Two watts of output power is high for a single QCL system and while certain military research programmes are using kilowatt lasers, the wavelength requirements for these applications are very specific and are met by QCL modules. Dr C Kumar Patel, president and CEO of Pranalytica, explains that QCLs are beneficial for DIRCM and explosives detection (either in situ or remote), because the laser output wavelengths can be tailored for the specific needs. DIRCM applications require wavelengths in the 4-5μm MWIR region, while for explosives detection, wavelengths in the 8-12μm LWIR region are optimal.

‘Five QCL modules could potentially be combined to produce 10W of power, however, the challenge is not only to combine the beams, but to maintain the beam quality,’ explains Patel. Individual emitters produce a beam that is close to a Gaussian profile and as the beams are combined this profile would have to be maintained to allow the beam to be effective over long distances. ‘The ultimate goal for the project is to combine any number of laser sources, not simply five, to get an arbitrarily high power output while maintaining beam quality.’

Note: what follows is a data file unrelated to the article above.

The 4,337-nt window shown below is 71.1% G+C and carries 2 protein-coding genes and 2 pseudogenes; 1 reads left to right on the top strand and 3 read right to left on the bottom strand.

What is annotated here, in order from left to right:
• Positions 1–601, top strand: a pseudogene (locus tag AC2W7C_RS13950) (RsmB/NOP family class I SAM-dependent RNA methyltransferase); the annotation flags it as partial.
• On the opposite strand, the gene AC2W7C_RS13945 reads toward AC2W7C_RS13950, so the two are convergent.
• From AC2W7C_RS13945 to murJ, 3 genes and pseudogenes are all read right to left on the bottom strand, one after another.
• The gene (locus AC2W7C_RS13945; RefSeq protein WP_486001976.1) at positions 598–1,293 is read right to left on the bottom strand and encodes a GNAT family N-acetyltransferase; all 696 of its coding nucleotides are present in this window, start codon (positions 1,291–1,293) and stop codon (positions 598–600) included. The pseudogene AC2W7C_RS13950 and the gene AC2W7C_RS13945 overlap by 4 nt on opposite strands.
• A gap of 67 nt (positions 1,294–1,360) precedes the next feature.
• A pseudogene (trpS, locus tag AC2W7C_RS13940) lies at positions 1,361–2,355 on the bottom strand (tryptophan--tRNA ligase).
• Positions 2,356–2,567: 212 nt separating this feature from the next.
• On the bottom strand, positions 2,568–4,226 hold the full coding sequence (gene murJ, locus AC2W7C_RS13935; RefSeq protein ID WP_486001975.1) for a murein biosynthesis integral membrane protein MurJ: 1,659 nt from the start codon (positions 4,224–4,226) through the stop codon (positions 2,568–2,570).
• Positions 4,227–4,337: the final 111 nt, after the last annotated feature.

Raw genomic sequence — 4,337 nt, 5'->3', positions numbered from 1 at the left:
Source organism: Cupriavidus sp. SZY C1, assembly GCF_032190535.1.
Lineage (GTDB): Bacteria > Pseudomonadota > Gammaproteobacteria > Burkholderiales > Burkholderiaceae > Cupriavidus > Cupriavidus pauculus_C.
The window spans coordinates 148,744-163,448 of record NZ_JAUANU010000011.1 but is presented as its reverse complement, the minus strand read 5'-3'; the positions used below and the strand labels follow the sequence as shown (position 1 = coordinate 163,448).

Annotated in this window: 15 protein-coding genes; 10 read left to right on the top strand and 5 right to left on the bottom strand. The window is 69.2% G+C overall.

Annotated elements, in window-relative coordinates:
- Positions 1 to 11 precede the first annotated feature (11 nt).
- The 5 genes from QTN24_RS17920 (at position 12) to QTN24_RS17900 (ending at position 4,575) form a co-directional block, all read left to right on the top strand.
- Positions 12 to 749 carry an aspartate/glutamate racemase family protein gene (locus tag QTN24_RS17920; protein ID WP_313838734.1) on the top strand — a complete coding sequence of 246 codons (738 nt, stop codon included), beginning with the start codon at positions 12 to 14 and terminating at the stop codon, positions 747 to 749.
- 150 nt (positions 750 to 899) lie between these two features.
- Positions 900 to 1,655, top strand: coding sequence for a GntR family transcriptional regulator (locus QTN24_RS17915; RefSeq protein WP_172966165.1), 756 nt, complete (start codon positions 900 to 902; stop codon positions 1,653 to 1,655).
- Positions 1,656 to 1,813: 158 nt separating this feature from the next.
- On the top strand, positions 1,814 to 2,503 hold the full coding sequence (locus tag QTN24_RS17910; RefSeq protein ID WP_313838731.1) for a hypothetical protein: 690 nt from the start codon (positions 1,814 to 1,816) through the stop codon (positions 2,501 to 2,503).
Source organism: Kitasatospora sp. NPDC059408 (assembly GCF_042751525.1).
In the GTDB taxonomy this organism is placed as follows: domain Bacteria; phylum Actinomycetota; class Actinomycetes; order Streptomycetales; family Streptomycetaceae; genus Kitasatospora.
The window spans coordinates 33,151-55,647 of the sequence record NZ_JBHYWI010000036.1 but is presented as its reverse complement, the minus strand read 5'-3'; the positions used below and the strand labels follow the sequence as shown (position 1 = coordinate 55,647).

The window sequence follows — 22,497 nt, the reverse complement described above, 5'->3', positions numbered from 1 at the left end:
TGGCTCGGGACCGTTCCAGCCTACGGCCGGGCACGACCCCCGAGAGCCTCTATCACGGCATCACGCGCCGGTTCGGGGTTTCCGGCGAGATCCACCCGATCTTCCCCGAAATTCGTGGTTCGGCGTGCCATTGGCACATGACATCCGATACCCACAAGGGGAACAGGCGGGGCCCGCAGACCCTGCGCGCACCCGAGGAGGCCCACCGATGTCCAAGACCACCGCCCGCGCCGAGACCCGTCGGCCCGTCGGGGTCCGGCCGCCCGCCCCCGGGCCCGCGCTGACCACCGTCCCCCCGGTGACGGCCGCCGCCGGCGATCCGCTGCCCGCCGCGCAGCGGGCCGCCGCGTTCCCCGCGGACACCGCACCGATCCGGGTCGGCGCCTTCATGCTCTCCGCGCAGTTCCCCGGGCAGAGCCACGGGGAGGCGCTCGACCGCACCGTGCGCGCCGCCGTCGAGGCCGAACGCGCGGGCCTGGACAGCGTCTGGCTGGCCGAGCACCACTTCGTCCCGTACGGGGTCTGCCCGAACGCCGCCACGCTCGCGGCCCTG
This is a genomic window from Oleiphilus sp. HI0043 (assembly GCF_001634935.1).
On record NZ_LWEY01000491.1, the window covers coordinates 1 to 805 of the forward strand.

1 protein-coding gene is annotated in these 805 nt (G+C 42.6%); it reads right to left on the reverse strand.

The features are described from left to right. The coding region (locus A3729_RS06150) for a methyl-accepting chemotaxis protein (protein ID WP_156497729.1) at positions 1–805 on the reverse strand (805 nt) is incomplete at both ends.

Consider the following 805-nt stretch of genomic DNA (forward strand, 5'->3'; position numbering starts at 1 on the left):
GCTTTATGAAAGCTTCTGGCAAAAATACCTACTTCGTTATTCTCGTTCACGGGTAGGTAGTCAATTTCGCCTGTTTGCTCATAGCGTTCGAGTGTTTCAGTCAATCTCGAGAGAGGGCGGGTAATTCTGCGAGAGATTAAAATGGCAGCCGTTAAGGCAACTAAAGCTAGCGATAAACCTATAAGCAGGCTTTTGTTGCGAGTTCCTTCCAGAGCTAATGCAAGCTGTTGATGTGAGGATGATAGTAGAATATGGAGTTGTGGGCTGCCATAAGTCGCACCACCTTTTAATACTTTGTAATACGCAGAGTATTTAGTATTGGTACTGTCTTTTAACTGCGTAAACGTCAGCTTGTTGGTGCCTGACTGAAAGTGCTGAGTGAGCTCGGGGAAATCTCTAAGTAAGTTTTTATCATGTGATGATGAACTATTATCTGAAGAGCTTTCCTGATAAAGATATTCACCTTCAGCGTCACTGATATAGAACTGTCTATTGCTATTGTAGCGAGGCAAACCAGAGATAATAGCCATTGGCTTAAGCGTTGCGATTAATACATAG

Missile deactivation

The high power output would increase the capabilities of DIRCM systems, advanced stand-off chemical sensors and LADAR systems, used by the US military. DIRCM systems are designed to protect military aircraft from heat-seeking missiles by deactivating their guidance systems. The missile locks onto the aircraft’s heat signature from its exhausts, which is at an effective temperature of approximately 700°K and has its peak emission wavelength in the MWIR region, and hones in on this to target the aircraft. As a countermeasure, a DIRCM device is attached to the underside of the aircraft and is primed to recognise a missile. The device then directs a MWIR laser beam at the missile of the same wavelength range onto which the missile locks. The beam output is a series of pulses designed to disable the missile’s guidance system causing it to lose its target.